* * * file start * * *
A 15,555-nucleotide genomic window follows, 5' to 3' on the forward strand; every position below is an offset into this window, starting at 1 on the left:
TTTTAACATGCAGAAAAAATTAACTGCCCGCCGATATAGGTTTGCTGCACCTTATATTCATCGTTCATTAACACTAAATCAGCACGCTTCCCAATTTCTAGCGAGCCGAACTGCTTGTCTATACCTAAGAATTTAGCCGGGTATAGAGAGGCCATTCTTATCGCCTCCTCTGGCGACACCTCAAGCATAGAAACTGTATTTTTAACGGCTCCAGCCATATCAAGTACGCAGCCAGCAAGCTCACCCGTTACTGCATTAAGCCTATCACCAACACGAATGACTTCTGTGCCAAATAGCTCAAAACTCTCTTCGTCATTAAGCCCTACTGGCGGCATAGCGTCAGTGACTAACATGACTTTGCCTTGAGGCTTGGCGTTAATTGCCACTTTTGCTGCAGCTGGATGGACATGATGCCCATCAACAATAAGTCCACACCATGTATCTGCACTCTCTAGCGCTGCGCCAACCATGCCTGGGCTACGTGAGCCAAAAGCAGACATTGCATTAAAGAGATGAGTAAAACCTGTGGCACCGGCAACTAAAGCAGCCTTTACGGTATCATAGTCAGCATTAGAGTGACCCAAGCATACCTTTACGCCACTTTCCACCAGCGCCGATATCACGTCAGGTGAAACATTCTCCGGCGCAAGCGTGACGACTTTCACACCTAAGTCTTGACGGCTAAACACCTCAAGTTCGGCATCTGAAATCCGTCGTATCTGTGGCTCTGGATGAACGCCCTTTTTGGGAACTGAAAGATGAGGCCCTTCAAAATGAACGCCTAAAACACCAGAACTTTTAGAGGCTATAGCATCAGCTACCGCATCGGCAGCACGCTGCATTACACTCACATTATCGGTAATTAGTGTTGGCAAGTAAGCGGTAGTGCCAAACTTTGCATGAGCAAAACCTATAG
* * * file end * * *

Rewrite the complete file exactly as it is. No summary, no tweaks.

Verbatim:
A 15,555-nucleotide genomic window follows, 5' to 3' on the forward strand; every position below is an offset into this window, starting at 1 on the left:
TTTTAACATGCAGAAAAAATTAACTGCCCGCCGATATAGGTTTGCTGCACCTTATATTCATCGTTCATTAACACTAAATCAGCACGCTTCCCAATTTCTAGCGAGCCGAACTGCTTGTCTATACCTAAGAATTTAGCCGGGTATAGAGAGGCCATTCTTATCGCCTCCTCTGGCGACACCTCAAGCATAGAAACTGTATTTTTAACGGCTCCAGCCATATCAAGTACGCAGCCAGCAAGCTCACCCGTTACTGCATTAAGCCTATCACCAACACGAATGACTTCTGTGCCAAATAGCTCAAAACTCTCTTCGTCATTAAGCCCTACTGGCGGCATAGCGTCAGTGACTAACATGACTTTGCCTTGAGGCTTGGCGTTAATTGCCACTTTTGCTGCAGCTGGATGGACATGATGCCCATCAACAATAAGTCCACACCATGTATCTGCACTCTCTAGCGCTGCGCCAACCATGCCTGGGCTACGTGAGCCAAAAGCAGACATTGCATTAAAGAGATGAGTAAAACCTGTGGCACCGGCAACTAAAGCAGCCTTTACGGTATCATAGTCAGCATTAGAGTGACCCAAGCATACCTTTACGCCACTTTCCACCAGCGCCGATATCACGTCAGGTGAAACATTCTCCGGCGCAAGCGTGACGACTTTCACACCTAAGTCTTGACGGCTAAACACCTCAAGTTCGGCATCTGAAATCCGTCGTATCTGTGGCTCTGGATGAACGCCCTTTTTGGGAACTGAAAGATGAGGCCCTTCAAAATGAACGCCTAAAACACCAGAACTTTTAGAGGCTATAGCATCAGCTACCGCATCGGCAGCACGCTGCATTACACTCACATTATCGGTAATTAGTGTTGGCAAGTAAGCGGTAGTGCCAAACTTTGCATGAGCAAAACCTATAG